Mark Diorio, Deseret Morning News
Questar workers excavate a section of gas pipeline in South Weber Sunday. The line ruptured Saturday evening, causing an explosion.

SOUTH WEBER, Davis County — Questar officials said Sunday the natural gas pipeline break and resulting destruction of a home here Saturday night was an "extremely rare" event.

"It hardly ever happens," company spokesman Steve Chapman said of the circumstances that led to the explosion and fire that destroyed Luana Fowers' house.

Fortunately, Fowers was out of the home at the time, attending the 75th birthday party thrown for her by her children in Mountain Green. And her dog, Shadow, was found by a neighbor and her 4-year-old daughter about 9 a.m. Sunday when they took their own dog outside.

Shadow's hair was slightly burned and the poodle was cold and hungry, but the Markham family took good care of the dog for an hour until Davis County sheriff's deputies arrived to reunite the dog with Fowers.

A total of 210 homes in several South Weber subdivisions were evacuated after the explosion, which occurred about 6:20 p.m. Questar crews were able to shut off the leak by 8:45 p.m., and the last of the 210 evacuated families were allowed back in their homes around 1 a.m. Sunday, company and sheriff's officials said. And only one neighboring house experienced a temporary disconnection of natural gas service.

Chapman said "there is no obvious cause that has been determined" as to why a 14-inch main pipeline apparently burst. The pipeline is buried about 5 feet beneath the surface of 7600 South, and the rupture occurred in front of Fowers' home at 1745 E. 7600 South, between 30 and 50 feet from her house.

Chapman speculated leaking gas may have traveled through the soil or a sewer line and into Fowers' home, and that an existing ignition source — such as a pilot light on a furnace or water heater — may have set off the explosion.

"Obviously, somehow, the gas migrated into her home," Chapman said. "The (Questar) people I've talked to, nobody ever recalls this kind of a break in a high-pressure line. We have gas leaks, but even they are infrequent and generally don't result in property damage."

Chapman said Questar is conducting its own investigation into the line break and an independent investigation also is under way by the Utah Office of Pipeline Safety. Chapman said he did not know whether the loss of Fowers' home was covered by homeowners insurance or whether Questar would have any involvement in helping Fowers' rebuild or relocate.

"If there is any liability, it will have to be established," he said. "We're a stand-up company. If it comes out, obviously, that we have some liability, then we'll step up to the plate, but it's too premature at this point to speculate."

Fowers told the Deseret Morning News on Saturday she felt "lucky to be alive." If not for the birthday party, "I would have been in my house," she said.

Ironically, Fowers' son is a Questar employee and was on call Saturday night. He was the first Questar crew member to arrive on the scene, having been called away from his mother's party, Chapman said.

Perhaps Fowers' biggest celebration occurred Sunday morning when she was reunited with Shadow, her 8-year-old poodle. The dog was inside a kennel in Fowers' kitchen when the explosion occurred. The dog apparently was thrown 100 feet by the blast. He then spent the night out in the cold before 4-year-old Madesyn Markham and her mother discovered the dog in their back yard Sunday morning.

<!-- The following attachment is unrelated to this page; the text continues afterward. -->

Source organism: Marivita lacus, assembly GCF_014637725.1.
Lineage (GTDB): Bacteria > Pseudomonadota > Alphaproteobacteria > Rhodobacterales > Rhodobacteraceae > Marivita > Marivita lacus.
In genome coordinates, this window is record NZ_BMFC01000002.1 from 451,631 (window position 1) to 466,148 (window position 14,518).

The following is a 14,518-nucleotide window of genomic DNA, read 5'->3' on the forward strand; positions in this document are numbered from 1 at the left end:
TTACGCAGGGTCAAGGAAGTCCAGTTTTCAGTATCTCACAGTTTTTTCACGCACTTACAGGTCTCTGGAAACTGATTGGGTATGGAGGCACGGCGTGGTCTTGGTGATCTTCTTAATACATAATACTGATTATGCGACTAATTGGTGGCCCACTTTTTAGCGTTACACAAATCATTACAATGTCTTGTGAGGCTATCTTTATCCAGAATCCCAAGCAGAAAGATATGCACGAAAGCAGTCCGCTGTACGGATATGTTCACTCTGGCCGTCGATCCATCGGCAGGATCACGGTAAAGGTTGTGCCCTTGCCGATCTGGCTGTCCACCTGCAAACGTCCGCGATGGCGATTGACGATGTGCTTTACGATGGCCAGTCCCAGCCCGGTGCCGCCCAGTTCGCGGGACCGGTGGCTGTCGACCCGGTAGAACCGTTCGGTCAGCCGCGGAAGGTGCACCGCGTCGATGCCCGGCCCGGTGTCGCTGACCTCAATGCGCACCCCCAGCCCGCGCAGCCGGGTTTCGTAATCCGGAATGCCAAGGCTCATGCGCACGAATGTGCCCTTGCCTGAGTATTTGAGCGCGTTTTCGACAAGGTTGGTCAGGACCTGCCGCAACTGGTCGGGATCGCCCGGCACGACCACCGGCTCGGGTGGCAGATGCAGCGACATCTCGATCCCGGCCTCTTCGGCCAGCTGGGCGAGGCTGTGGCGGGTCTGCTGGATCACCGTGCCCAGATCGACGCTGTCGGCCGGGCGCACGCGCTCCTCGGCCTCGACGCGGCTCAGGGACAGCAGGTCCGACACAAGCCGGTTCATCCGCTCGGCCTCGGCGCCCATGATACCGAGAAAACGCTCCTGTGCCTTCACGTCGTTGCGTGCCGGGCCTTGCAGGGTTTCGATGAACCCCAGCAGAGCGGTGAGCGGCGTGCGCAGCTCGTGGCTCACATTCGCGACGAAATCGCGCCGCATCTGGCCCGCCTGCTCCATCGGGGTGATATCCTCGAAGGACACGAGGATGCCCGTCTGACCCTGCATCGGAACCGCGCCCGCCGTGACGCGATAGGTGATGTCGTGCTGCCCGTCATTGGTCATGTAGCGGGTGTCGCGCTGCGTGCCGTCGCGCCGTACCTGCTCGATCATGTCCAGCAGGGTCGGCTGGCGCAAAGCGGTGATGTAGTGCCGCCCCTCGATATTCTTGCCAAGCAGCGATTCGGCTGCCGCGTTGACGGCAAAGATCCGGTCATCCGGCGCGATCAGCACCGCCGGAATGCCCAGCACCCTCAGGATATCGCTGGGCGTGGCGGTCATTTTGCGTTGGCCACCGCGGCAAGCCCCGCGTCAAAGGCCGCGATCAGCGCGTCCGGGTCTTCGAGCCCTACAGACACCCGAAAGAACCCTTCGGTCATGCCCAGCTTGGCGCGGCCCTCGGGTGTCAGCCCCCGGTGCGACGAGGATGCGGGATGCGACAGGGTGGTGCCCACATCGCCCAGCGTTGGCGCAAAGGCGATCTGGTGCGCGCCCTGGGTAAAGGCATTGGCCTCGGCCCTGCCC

Once they brought the dog inside, "it even started eating, which we were amazed," said Madesyn's mother, who declined to give her name.

Jody Stark, who lives next door to Fowers but about 75 yards away, said it was her brother Brad Stark, who lives across the street, who first smelled the gas and discovered the sinkhole in the road with gas escaping from it. He had barely walked to his parents' house, where his sister also lives, when Fowers' house exploded.

"He turned around and saw it was completely in flames," Jody Stark said. "He said he thought about walking up and knocking on her door (before the explosion), and he was like, 'I don't know why I didn't,' but he didn't.

"It was a really loud boom. We heard it and it made our whole house shake."

The Starks quickly threw on their coats, grabbed pictures and other precious belongings and fled their home in a matter of minutes, Jody Stark said.

"We were outside all night long" waiting to be allowed back in, she said.

When the full evacuation was ordered, some families went to stay with relatives. Others went to The Church of Jesus Christ of Latter-say Saints' South Weber 2nd Second Ward building, which was opened to anyone seeking shelter. There were about 70 people in the church's gymnasium by 9 p.m.

"It definitely makes me think about what's important" in life, Jody Stark said.

Mike Miller, who lives about a quarter mile away on Erica Way, came home just after the explosion and could see flames above the pine trees. He said his family was evacuated, but was allowed to return to their home by 10:30 p.m.

"The wind was blowing here pretty good so most of the concern was downwind from us," he said.

Miller said he felt just as secure in his home Sunday as he did before the explosion Saturday, but added, "Anything's possible. Nothing's freak."

Davis County Sheriff's Lt. Brad Wilcox said 18 deputies were involved in the evacuation effort, along with the sheriff's search and rescue team, the South Weber Fire Department, the South Weber Public Works Department and fire departments from the cities of Layton and Uintah. A locksmith also was involved, helping Questar gain access and check for gas leaks in 16 homes because the owners were away.

Contributing: Mark Diorio

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